Manuscript Organization and Styles

Research Articles

Research Articles are full-length research reports that contain detailed descriptions of experimental work, with a clear interpretation and discussion of the theoretical and experimental results and data. Research Articles should be structured according to the section headings Introduction, Materials and Methods, Results, Discussion, Acknowledgments, Nomenclature/Appendix (if applicable), and References. Authors should present their material with the utmost clarity and conciseness and in a logical manner. The constant repetition of experimental procedures, information, and facts among sections should be avoided. The average published Research Article should be approximately 4 to 6 printed pages long, including tables and figures.

Authors should apply the following organization (in the order given) to their manuscripts:

Graphical Abstract

The graphical abstract is a single-panel image that allows readers to understand the main information at first glance. The graphical abstract should be designed to clearly represent the study described in the paper. Thus, the image should use simple labels and sparse text. The submitted image should be 1200 pixels square at 300 dpi. TIFF, PDF, and JPEG file types are preferred.

Title Page
  • title of the paper
  • author name(s)
  • author affiliation(s)
  • address(es) of the institution(s) at which the work was performed
  • name, postal and E-mail addresses, and phone and fax numbers of the corresponding author to whom the revision or galley proofs of the paper is to be sent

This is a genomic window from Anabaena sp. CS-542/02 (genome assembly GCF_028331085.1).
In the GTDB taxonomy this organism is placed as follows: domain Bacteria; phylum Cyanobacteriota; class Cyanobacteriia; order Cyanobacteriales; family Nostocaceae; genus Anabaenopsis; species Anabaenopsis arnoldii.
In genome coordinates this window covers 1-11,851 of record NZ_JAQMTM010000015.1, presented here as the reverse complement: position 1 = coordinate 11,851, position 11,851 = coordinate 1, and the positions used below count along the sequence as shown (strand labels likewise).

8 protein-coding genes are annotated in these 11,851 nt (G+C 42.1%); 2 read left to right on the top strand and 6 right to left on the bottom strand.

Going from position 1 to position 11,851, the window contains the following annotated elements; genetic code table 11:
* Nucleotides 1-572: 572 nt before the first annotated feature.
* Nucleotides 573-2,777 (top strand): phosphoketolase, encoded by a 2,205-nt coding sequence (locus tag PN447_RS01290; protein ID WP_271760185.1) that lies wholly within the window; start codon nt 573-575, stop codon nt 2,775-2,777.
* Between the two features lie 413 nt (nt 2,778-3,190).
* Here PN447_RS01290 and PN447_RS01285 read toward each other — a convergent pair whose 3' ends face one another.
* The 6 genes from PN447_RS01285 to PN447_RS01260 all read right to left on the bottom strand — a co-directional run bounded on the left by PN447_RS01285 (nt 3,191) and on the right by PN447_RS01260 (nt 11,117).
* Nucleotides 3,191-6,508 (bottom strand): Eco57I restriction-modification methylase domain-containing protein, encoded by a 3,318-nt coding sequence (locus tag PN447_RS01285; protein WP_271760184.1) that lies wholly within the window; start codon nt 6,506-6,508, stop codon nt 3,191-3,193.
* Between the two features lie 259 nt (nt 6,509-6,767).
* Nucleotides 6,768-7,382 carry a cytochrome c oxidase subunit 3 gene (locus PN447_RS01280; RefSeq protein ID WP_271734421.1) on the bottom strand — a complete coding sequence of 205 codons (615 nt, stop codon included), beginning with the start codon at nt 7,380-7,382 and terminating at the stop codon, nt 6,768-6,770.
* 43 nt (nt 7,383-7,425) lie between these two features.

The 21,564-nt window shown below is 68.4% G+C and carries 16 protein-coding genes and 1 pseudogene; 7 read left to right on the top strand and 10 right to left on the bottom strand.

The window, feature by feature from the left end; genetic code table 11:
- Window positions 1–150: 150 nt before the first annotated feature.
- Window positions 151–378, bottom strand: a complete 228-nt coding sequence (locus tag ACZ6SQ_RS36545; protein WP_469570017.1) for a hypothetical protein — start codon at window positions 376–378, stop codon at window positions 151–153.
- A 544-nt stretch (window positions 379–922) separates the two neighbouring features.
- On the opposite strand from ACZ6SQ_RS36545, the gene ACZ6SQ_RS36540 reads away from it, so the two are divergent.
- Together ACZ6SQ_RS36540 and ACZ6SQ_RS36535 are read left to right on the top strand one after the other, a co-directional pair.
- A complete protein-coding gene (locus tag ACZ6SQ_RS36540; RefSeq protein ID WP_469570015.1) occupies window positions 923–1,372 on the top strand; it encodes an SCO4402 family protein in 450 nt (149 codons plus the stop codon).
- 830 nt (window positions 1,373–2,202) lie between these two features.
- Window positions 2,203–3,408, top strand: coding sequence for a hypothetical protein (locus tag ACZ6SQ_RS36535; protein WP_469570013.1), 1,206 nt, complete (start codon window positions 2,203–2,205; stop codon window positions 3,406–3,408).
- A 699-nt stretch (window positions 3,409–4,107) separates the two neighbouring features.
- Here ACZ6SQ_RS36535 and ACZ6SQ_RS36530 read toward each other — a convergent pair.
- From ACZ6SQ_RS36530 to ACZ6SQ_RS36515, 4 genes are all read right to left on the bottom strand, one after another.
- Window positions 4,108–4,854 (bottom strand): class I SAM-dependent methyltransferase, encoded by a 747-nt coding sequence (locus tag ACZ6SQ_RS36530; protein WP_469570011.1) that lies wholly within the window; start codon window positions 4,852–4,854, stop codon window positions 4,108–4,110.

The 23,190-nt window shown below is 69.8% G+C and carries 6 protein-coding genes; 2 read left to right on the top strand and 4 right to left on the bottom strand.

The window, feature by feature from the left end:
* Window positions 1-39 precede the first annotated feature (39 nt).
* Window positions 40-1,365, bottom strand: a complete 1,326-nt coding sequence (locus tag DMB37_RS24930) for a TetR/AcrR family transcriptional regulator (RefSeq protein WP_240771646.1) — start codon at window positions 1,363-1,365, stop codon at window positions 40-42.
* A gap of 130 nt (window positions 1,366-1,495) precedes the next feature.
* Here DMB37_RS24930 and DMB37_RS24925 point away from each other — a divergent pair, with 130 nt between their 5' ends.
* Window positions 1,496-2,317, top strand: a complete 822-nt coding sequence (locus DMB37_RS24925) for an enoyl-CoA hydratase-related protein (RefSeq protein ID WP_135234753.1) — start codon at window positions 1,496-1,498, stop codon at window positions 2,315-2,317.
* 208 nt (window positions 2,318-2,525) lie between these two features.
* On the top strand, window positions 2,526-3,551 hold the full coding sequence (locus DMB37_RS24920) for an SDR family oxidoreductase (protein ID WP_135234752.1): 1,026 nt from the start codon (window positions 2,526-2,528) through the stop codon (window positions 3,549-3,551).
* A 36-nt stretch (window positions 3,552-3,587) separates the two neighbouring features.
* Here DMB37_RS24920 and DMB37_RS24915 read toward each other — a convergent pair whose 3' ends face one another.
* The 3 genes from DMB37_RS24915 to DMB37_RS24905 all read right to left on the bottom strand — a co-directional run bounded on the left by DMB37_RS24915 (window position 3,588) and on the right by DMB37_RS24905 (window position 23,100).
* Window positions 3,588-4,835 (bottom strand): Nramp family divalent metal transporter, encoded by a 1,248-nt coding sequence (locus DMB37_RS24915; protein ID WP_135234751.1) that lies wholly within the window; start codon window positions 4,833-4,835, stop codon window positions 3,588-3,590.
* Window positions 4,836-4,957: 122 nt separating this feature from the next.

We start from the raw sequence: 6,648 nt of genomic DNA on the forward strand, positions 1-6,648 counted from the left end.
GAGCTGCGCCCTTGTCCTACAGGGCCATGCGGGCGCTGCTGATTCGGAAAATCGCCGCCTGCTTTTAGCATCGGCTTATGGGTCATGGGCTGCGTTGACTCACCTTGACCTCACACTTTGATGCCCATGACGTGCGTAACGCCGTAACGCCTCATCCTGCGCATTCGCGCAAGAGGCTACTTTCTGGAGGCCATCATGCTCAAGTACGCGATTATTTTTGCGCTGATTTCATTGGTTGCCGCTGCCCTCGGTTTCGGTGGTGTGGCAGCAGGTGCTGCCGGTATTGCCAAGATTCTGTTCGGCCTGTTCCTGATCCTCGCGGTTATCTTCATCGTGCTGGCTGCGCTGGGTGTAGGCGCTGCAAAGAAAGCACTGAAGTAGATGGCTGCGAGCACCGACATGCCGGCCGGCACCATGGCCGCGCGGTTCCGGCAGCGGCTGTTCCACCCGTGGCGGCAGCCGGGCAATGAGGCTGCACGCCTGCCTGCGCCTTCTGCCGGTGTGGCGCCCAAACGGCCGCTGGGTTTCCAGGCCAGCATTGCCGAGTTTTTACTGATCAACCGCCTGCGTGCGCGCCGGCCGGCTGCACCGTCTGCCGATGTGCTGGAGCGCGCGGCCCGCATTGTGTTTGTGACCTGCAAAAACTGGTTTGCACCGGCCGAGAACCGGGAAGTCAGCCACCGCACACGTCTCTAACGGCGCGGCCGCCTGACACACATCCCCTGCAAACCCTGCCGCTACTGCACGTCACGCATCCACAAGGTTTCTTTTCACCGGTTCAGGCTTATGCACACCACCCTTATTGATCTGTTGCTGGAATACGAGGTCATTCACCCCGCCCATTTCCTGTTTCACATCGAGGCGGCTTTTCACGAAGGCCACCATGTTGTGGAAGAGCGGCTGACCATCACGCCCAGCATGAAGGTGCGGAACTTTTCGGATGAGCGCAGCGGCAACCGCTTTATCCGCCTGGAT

• a brief running title (not to exceed 54 characters and spaces)

Regarding titles, avoid the “main title: subtitle” arrangement, declarative titles, complete sentence constructions, and the unnecessary use of articles. Because each manuscript should present the results of an independent and cohesive study, JMB does not allow the use of numbered serial titles. The running title will be considered during the compilation of the subject index and will be at the top of each printed page.
Place an asterisk after the name of the author to whom inquiries regarding the paper should be directed.
The affiliation address for each author should be indicated by superscript Arabic numbers (1, 2, 3).

Abstract

Research Articles must include an abstract of 250 words or fewer. The abstract should not repeat information already present in the title. It should be suitable for direct inclusion in Current Contents, Chemical Abstracts, and Biological Abstracts.

Key words

Immediately after the abstract, provide a maximum of 6 keywords. Please avoid general terms, abbreviations, and multiple concepts (e.g., the use of “and” or “of”). Only abbreviations that are firmly established in the field may be eligible.

Introduction

The Introduction presents the purpose of the study reported and its relationship to earlier work in the field. It should not be an extensive review of the literature. Use only the references that are required to provide the most salient background to allow the readers to understand and evaluate the purpose and results of the present study without referring to previous publications on the topic.